My worry with Ifeanyi’s submission goes deeper. In the quote above, he seems to draw a tight dichotomy between ‘thinking to live’ and ‘living to think.’ Is that dichotomy a legitimate one? Isn’t that distinction at the root of the many troubles of the humanities today? According to Cicero, ‘Socrates was the first to call philosophy down from the heavens and to place it in cities, and even to introduce it into homes and compel it to enquire about life and standards and good and ill.’ Why do we think Socrates brought philosophy down from its esoteric ruminations about metaphysical issues? Essentially because we just don’t live to think alone, however much that is good for what Professor Tatum calls ‘the formation of the self.’ We also significantly convert our thoughts to the issues of life and existence. Living to think and thinking to live constitute, for me, two significant sides of the same coin. When we fail to see it this way, then we make the same mistake that Prof. Dukor and many other philosophers make that philosophy does not bake bread.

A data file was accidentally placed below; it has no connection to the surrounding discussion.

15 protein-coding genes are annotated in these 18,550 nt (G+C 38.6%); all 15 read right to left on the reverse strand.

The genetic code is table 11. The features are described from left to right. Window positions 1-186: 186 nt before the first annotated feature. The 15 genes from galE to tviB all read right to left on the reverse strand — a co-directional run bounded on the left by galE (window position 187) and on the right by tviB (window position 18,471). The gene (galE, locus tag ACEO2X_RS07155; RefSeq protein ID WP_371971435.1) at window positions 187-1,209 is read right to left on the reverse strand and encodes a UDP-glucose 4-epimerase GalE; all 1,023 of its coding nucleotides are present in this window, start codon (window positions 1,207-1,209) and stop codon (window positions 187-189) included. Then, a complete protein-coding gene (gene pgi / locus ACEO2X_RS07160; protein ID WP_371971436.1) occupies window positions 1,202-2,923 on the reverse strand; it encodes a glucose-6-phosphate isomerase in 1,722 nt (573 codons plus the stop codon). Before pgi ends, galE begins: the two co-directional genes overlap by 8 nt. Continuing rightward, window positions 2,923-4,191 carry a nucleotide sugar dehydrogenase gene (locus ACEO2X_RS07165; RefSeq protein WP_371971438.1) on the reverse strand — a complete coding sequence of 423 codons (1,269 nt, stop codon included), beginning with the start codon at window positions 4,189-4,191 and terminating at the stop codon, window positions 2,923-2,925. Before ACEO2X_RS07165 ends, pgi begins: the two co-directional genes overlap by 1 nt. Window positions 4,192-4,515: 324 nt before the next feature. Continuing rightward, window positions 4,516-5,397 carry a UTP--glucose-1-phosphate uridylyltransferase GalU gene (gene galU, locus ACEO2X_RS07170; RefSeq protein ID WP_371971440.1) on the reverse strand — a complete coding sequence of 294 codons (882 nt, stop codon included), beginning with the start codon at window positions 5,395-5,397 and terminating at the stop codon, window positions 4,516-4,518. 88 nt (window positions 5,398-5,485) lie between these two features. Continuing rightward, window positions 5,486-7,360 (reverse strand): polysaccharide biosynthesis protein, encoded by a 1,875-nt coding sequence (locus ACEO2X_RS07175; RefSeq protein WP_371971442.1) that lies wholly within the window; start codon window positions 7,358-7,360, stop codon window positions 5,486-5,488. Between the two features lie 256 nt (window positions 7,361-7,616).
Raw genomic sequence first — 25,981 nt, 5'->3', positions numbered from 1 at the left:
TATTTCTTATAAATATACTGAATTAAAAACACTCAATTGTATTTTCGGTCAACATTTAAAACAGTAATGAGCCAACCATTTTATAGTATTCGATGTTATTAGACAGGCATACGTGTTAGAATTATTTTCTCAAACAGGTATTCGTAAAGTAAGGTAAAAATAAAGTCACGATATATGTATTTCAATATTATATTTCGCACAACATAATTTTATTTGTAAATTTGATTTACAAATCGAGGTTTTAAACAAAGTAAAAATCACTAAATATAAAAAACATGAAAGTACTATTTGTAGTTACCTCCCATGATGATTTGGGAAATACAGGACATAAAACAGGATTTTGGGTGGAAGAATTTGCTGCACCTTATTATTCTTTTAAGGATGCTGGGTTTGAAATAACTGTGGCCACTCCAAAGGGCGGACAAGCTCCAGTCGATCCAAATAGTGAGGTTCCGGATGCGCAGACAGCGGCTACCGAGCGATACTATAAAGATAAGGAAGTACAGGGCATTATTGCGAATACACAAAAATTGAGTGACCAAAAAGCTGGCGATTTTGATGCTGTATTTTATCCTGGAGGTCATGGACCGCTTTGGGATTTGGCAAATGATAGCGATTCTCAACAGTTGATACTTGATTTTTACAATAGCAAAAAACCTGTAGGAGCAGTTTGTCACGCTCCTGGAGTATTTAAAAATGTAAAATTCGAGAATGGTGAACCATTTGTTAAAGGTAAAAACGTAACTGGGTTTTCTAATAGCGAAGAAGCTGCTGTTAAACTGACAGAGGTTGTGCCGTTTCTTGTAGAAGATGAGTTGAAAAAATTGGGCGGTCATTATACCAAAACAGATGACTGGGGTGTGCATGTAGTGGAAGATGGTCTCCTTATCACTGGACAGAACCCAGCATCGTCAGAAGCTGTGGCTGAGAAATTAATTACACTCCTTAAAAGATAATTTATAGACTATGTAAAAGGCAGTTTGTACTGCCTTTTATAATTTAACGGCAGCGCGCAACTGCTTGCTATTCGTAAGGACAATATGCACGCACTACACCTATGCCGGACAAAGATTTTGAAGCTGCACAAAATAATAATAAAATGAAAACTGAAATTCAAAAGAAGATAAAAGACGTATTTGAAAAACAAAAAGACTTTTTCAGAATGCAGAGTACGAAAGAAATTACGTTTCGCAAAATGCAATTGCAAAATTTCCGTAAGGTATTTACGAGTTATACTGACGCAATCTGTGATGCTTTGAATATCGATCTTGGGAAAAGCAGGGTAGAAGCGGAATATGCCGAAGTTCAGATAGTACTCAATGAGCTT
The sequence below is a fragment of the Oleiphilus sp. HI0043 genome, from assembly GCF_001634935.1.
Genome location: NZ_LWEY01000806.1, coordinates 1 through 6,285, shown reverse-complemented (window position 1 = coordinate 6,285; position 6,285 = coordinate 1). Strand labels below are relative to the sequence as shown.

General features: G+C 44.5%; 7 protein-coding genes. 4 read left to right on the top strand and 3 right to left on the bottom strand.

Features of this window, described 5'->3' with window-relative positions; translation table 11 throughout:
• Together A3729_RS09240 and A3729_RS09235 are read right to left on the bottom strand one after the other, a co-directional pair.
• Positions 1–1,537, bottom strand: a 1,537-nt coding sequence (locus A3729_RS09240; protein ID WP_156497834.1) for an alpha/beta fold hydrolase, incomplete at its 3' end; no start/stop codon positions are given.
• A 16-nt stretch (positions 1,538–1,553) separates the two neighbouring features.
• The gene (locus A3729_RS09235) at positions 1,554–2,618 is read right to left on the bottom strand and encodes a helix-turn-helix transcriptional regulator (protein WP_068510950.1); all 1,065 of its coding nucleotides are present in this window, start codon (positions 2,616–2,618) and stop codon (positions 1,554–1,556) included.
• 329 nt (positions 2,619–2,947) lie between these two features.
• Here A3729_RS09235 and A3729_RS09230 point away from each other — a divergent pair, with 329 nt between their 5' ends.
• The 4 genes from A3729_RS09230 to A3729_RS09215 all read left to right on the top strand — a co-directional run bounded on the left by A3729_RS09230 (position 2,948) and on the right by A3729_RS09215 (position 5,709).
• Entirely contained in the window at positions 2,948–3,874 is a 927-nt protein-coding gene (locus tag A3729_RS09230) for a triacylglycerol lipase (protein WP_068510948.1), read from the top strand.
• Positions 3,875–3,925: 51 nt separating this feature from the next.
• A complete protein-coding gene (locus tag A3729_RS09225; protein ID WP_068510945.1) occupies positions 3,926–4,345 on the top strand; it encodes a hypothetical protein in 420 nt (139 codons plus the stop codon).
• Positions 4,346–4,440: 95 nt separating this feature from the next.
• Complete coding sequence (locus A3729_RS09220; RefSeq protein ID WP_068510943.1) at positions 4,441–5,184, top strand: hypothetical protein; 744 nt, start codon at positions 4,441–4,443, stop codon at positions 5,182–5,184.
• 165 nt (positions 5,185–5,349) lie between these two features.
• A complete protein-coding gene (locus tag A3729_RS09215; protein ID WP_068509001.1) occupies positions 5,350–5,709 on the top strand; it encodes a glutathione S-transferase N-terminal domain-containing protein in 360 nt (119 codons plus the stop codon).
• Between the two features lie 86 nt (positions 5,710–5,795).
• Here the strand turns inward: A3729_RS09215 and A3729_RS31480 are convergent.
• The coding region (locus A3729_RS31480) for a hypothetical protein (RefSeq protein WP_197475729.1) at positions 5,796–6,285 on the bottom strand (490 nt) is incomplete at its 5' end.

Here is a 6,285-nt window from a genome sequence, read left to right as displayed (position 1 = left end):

I know Dukor and Ifeanyi meant well. Both are dedicated to the overall status of the humanities in a world that thought them useless. The fate of the humanities on the globe today is not envious. In fact, the humanities are endangered. And it would be wrong to keep quiet in the face of a perceived misinterpretation of the humanities’ essence. Yet it would be utterly wrong if we think the humanities should not contribute to the need to ‘bake bread’ or the collective effort to build a virile nation in Nigeria. I suspect that I am on the same page with Prof. Dukor and Ifeanyi. However, and this is really crucial: it doesn’t appear as if my interlocutors understand the urgency of what is required of the humanities. The humanities will eventually die unless we begin to rethink the issue of relevance. In this regard, my argument against the Nigerian philosophers still stands: I consider them surprisingly invisible essentially because they have, for long, refused to face up to the relevance of their intellectual enterprise in the national scheme of things. Socrates drank the hemlock because the Athenian states could not face up to his critical scrutiny of Athens’ so-called democratic experiment. Plato wrote the Republic because he believes, among other things, that the philosopher cannot escape living in the polis, and hence that his responsibility must be assessed by the extent to which he is able to use his critical capacity to make that polis a better place to live. We can therefore ask the critical question: Are there Nigerian philosophers who can dare to be like Socrates? Are there Nigerian philosophers who could stand to be counted like Gani Fawehinmi, Wole Soyinka, Claude Ake, Yusuf Bala Usman and several others who dared not only to query the theoretical foundation of our national existence but invaded constructively its fissures, social formations and forces.